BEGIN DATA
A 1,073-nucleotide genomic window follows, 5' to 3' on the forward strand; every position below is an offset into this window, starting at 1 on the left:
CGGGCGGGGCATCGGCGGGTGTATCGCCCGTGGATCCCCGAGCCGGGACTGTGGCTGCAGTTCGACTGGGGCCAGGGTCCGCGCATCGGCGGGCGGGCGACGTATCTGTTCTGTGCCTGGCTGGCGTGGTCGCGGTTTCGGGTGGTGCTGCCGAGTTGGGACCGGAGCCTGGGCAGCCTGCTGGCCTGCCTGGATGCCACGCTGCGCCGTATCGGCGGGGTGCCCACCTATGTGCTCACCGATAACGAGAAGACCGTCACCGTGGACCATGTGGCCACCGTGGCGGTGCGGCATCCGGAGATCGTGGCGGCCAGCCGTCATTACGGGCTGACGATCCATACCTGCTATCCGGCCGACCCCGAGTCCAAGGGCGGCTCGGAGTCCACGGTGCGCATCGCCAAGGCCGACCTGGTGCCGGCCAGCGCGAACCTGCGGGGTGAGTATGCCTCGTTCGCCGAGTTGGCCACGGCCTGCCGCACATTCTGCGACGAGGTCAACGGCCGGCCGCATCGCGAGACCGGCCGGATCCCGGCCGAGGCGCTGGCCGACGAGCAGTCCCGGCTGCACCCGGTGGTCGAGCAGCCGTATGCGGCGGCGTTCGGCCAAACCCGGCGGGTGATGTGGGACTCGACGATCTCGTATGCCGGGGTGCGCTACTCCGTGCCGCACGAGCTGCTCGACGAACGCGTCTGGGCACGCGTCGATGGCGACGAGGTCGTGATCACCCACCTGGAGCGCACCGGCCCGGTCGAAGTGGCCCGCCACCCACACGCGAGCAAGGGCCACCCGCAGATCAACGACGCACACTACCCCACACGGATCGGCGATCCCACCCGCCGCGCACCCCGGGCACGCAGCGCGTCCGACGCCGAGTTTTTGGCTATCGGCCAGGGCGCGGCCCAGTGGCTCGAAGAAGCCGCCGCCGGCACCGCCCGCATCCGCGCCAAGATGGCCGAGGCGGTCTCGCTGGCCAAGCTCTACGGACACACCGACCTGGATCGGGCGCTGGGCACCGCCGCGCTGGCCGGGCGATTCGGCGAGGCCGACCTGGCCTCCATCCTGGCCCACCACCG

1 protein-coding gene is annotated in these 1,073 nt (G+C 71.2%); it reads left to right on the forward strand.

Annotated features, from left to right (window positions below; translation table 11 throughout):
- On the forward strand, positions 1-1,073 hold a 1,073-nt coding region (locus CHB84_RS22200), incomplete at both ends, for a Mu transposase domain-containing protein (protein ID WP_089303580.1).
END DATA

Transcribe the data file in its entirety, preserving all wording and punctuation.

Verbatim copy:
A 1,073-nucleotide genomic window follows, 5' to 3' on the forward strand; every position below is an offset into this window, starting at 1 on the left:
CGGGCGGGGCATCGGCGGGTGTATCGCCCGTGGATCCCCGAGCCGGGACTGTGGCTGCAGTTCGACTGGGGCCAGGGTCCGCGCATCGGCGGGCGGGCGACGTATCTGTTCTGTGCCTGGCTGGCGTGGTCGCGGTTTCGGGTGGTGCTGCCGAGTTGGGACCGGAGCCTGGGCAGCCTGCTGGCCTGCCTGGATGCCACGCTGCGCCGTATCGGCGGGGTGCCCACCTATGTGCTCACCGATAACGAGAAGACCGTCACCGTGGACCATGTGGCCACCGTGGCGGTGCGGCATCCGGAGATCGTGGCGGCCAGCCGTCATTACGGGCTGACGATCCATACCTGCTATCCGGCCGACCCCGAGTCCAAGGGCGGCTCGGAGTCCACGGTGCGCATCGCCAAGGCCGACCTGGTGCCGGCCAGCGCGAACCTGCGGGGTGAGTATGCCTCGTTCGCCGAGTTGGCCACGGCCTGCCGCACATTCTGCGACGAGGTCAACGGCCGGCCGCATCGCGAGACCGGCCGGATCCCGGCCGAGGCGCTGGCCGACGAGCAGTCCCGGCTGCACCCGGTGGTCGAGCAGCCGTATGCGGCGGCGTTCGGCCAAACCCGGCGGGTGATGTGGGACTCGACGATCTCGTATGCCGGGGTGCGCTACTCCGTGCCGCACGAGCTGCTCGACGAACGCGTCTGGGCACGCGTCGATGGCGACGAGGTCGTGATCACCCACCTGGAGCGCACCGGCCCGGTCGAAGTGGCCCGCCACCCACACGCGAGCAAGGGCCACCCGCAGATCAACGACGCACACTACCCCACACGGATCGGCGATCCCACCCGCCGCGCACCCCGGGCACGCAGCGCGTCCGACGCCGAGTTTTTGGCTATCGGCCAGGGCGCGGCCCAGTGGCTCGAAGAAGCCGCCGCCGGCACCGCCCGCATCCGCGCCAAGATGGCCGAGGCGGTCTCGCTGGCCAAGCTCTACGGACACACCGACCTGGATCGGGCGCTGGGCACCGCCGCGCTGGCCGGGCGATTCGGCGAGGCCGACCTGGCCTCCATCCTGGCCCACCACCG

1 protein-coding gene is annotated in these 1,073 nt (G+C 71.2%); it reads left to right on the forward strand.

Annotated features, from left to right (window positions below; translation table 11 throughout):
- On the forward strand, positions 1-1,073 hold a 1,073-nt coding region (locus CHB84_RS22200), incomplete at both ends, for a Mu transposase domain-containing protein (protein ID WP_089303580.1).